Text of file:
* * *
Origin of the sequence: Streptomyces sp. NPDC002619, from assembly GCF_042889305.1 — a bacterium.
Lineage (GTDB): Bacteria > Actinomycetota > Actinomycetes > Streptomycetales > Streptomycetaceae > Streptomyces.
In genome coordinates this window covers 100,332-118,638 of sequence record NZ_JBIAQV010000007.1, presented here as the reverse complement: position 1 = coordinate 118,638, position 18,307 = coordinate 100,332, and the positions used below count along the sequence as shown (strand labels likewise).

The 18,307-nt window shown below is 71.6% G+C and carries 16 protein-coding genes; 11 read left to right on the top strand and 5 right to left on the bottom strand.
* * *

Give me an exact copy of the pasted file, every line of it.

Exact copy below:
Origin of the sequence: Streptomyces sp. NPDC002619, from assembly GCF_042889305.1 — a bacterium.
Lineage (GTDB): Bacteria > Actinomycetota > Actinomycetes > Streptomycetales > Streptomycetaceae > Streptomyces.
In genome coordinates this window covers 100,332-118,638 of sequence record NZ_JBIAQV010000007.1, presented here as the reverse complement: position 1 = coordinate 118,638, position 18,307 = coordinate 100,332, and the positions used below count along the sequence as shown (strand labels likewise).

The 18,307-nt window shown below is 71.6% G+C and carries 16 protein-coding genes; 11 read left to right on the top strand and 5 right to left on the bottom strand.